Palaeozoic glacial depositional environments of SW Saudi Arabia: process and product
Martin Keller, Matthias Hinderer, Hussain Al-Ajmi, Randolf Rausch, 2011. "Palaeozoic glacial depositional environments of SW Saudi Arabia: process and product", Ice-Marginal and Periglacial Processes and Sediments, I. P. Martini, H. M. French, A. PéRez Alberti
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Saudi Arabia is one of the few places in Gondwana where deposits of two Palaeozoic glaciations are well preserved. They were formed under similar conditions in a tectonically stable shelf setting. We studied the sedimentary facies and architectural geometries of Upper Ordovician and Permo-Carboniferous glaciogenic deposits in the Wajid Sandstone and developed a genetic model for both units. Common features and of both glacial episodes are (a) incision of glacial (tunnel?) valleys, (b) subsequent valley fill by proglacial deposits in front of an oscillating, polythermal ice shield; (c) intra-formational erosional events through repeated ice advance, (d) widespread and large-scale soft deformation due to glacial surge during deglaciation, and (e) marine transgression most probably due to eustatic sea-level rise following deglaciation. The general patterns and observations fit well with recently published observations on Upper Ordovician deposits in northern Africa, pointing to closely coupled glaciological processes of the North African–Arabian ice shield. Although the same general patterns apply for the Permo-Carboniferous glaciation, sedimentary styles and petrographical properties differ, probably due to a more heterogeneous ice-flow pattern controlled by a more pronounced topography after the Hercynian tectonic event.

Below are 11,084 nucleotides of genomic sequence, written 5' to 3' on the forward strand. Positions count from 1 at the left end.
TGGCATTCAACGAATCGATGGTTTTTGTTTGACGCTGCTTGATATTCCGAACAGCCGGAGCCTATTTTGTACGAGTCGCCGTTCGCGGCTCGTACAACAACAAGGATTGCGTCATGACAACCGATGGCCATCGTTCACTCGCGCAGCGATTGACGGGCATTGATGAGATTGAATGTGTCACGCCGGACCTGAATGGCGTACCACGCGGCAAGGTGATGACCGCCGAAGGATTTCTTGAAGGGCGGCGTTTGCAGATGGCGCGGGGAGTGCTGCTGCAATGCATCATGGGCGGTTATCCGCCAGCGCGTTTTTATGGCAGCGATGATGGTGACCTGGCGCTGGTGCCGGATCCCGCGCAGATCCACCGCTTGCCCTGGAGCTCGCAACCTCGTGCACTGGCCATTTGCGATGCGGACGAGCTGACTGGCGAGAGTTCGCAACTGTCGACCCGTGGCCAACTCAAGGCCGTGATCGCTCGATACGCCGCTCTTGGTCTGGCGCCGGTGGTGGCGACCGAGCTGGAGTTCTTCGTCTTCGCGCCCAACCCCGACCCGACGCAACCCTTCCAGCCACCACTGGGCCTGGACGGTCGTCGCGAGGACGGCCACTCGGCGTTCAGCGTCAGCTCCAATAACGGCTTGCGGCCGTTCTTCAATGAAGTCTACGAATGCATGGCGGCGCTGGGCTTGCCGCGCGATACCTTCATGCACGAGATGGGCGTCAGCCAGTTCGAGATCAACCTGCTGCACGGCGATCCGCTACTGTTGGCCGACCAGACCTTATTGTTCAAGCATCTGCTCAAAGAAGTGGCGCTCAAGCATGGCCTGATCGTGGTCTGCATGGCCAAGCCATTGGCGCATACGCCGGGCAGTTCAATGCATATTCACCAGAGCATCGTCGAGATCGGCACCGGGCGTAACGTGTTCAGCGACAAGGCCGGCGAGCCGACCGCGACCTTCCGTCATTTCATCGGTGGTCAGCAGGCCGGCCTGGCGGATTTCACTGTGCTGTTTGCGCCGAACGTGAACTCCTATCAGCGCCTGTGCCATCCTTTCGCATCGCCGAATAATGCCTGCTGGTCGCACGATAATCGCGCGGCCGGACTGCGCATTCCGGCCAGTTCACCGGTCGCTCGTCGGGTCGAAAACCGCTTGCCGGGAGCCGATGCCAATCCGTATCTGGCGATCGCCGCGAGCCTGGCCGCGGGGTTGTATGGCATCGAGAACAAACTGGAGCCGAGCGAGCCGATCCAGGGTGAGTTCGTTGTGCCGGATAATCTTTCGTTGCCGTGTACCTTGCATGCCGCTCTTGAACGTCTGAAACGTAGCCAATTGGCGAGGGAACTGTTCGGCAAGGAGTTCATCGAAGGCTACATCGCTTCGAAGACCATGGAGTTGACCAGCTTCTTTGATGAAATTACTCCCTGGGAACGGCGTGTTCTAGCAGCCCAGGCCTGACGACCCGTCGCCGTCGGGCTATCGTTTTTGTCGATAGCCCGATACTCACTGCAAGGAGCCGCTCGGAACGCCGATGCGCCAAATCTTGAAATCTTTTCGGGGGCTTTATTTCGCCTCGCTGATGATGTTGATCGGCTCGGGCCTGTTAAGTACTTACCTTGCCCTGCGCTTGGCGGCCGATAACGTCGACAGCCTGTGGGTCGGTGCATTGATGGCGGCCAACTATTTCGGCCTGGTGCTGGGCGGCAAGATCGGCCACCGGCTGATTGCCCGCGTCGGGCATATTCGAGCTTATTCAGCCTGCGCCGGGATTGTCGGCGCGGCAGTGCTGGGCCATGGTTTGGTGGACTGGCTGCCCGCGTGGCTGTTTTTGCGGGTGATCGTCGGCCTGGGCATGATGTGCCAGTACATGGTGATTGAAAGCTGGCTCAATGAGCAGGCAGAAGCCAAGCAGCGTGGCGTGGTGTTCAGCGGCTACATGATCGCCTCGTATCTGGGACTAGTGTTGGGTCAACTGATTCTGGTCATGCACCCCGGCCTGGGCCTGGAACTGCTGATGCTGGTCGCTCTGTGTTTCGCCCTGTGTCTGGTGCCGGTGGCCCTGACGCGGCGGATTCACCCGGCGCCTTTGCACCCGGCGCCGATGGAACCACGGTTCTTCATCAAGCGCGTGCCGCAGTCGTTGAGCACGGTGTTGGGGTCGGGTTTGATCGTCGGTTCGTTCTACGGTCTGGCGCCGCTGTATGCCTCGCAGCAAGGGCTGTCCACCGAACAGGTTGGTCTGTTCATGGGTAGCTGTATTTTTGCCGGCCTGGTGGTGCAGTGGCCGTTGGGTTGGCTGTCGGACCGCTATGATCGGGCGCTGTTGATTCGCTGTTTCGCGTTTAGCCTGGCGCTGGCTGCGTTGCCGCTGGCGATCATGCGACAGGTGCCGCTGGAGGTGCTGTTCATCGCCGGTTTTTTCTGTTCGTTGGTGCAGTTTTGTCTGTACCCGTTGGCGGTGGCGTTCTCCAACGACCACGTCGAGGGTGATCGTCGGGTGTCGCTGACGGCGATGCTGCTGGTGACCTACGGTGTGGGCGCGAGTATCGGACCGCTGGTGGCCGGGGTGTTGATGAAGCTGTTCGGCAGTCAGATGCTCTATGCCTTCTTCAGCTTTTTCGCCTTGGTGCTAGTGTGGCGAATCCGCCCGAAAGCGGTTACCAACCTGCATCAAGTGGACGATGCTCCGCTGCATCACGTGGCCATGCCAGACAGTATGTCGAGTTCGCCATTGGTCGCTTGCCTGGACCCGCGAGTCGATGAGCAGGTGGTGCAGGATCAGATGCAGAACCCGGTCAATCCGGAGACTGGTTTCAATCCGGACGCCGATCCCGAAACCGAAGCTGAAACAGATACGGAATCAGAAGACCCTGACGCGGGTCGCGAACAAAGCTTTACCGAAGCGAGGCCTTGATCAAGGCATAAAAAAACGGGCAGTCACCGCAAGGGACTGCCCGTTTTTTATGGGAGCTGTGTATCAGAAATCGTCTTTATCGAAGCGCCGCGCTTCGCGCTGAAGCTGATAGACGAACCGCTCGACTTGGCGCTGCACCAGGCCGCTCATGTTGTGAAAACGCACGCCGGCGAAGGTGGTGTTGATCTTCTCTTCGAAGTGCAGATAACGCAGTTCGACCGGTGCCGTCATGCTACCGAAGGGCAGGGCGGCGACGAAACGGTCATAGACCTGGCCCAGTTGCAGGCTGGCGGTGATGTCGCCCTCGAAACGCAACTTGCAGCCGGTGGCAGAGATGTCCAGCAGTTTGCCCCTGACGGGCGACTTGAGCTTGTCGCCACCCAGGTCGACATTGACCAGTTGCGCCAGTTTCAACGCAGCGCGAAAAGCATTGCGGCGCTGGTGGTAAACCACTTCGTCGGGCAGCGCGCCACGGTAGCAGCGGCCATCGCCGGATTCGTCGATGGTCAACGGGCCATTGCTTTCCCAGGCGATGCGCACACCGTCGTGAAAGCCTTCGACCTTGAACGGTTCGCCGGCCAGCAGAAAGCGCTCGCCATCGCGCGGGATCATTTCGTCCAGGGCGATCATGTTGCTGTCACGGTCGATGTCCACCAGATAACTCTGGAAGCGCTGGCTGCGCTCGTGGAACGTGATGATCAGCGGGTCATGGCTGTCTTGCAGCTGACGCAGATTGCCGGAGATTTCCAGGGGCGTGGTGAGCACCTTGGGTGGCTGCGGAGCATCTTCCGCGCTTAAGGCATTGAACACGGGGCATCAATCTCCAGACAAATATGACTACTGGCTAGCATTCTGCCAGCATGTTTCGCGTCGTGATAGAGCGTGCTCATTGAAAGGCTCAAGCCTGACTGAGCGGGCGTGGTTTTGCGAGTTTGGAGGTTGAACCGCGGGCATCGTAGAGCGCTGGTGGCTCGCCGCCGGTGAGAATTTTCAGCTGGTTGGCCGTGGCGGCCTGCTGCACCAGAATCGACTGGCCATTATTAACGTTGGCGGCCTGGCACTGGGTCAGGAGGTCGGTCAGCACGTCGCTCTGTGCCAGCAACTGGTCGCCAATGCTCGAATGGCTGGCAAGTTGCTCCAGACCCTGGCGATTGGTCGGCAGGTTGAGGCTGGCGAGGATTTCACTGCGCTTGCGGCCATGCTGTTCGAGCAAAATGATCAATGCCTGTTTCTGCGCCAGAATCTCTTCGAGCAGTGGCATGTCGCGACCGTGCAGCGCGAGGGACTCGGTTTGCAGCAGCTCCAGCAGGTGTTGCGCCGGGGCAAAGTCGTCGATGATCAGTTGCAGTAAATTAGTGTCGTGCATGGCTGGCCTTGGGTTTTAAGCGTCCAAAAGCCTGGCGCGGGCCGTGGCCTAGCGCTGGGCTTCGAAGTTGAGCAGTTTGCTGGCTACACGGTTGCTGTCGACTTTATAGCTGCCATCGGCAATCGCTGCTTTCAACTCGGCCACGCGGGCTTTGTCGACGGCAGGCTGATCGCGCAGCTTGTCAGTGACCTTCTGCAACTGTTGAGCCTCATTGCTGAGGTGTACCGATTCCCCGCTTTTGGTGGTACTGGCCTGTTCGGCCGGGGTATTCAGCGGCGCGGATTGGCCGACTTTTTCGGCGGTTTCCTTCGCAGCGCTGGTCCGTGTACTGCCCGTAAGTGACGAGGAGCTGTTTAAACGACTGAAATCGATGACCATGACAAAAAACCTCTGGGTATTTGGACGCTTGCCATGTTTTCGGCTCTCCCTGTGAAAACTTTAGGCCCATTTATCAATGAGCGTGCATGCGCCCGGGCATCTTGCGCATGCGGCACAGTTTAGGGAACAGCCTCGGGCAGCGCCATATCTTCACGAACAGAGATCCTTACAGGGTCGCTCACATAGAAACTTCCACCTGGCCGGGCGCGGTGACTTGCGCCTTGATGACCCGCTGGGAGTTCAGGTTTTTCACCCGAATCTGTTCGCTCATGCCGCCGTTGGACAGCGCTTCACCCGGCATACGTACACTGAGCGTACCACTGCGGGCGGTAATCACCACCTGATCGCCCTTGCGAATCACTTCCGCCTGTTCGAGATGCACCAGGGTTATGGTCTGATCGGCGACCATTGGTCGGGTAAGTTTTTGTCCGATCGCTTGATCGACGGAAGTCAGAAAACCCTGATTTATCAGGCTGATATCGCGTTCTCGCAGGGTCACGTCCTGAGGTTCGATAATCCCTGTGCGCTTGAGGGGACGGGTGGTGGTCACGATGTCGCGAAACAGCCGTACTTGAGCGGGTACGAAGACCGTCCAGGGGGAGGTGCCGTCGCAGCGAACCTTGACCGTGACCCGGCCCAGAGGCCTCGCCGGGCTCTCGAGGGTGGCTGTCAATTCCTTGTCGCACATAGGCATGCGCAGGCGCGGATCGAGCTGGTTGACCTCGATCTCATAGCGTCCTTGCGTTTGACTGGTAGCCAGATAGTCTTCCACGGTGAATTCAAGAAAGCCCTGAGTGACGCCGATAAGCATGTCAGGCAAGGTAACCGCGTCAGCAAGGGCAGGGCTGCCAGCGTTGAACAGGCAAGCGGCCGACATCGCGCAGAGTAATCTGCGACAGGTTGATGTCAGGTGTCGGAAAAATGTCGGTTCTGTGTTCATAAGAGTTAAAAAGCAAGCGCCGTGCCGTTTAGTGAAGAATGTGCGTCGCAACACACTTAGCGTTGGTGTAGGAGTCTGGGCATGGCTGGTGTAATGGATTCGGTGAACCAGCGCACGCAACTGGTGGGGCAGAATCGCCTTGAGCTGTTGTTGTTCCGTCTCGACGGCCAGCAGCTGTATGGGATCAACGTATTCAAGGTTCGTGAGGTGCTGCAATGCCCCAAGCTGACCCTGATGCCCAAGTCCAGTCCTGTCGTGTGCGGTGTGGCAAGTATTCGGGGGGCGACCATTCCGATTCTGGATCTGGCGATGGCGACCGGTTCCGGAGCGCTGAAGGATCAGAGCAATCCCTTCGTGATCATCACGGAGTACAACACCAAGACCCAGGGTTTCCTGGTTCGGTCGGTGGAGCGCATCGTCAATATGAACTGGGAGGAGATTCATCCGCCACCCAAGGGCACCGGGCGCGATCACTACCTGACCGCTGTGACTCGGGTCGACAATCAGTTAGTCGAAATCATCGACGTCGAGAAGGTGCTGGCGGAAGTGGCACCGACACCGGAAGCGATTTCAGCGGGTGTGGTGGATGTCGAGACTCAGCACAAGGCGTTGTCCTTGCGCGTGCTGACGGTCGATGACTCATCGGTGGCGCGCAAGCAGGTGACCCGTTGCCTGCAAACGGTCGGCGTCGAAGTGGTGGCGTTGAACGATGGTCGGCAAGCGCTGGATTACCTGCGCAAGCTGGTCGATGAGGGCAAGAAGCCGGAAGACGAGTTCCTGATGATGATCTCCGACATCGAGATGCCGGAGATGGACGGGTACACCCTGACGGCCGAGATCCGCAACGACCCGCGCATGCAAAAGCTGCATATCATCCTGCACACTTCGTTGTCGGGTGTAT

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Understanding the sediments deposited by glaciers or other cold-climate processes assumes enhanced significance in the context of current global warming and the predicted melt and retreat of glaciers and ice sheets.
This volume analyses glacial, proglacial and periglacial settings focusing, among others, on sedimentation at termini of tidewater glaciers, on hitherto not-well-understood high-mountain features, and on sediments such as slope and aeolian deposits whose clasts were sourced in glacial and periglacial regions, but have been transported and deposited by azonal processes. Difficulties are thus often encountered in inferring Pleistocene and pre-Pleistocene cold-climate conditions when the sedimentary record lacks many of the specific diagnostic indicators. The main objective of this volume is to establish the validity and limitations of the evidence that can be obtained from widely distributed clastic deposits, in order to achieve reliable palaeogeographic and palaeoclimatic reconstructions. At a more general level and on the much longer geological timescale, an understanding of ice-marginal and periglacial environments may better prepare us for the unavoidable reversal towards cooler and perhaps even glacial times in the future.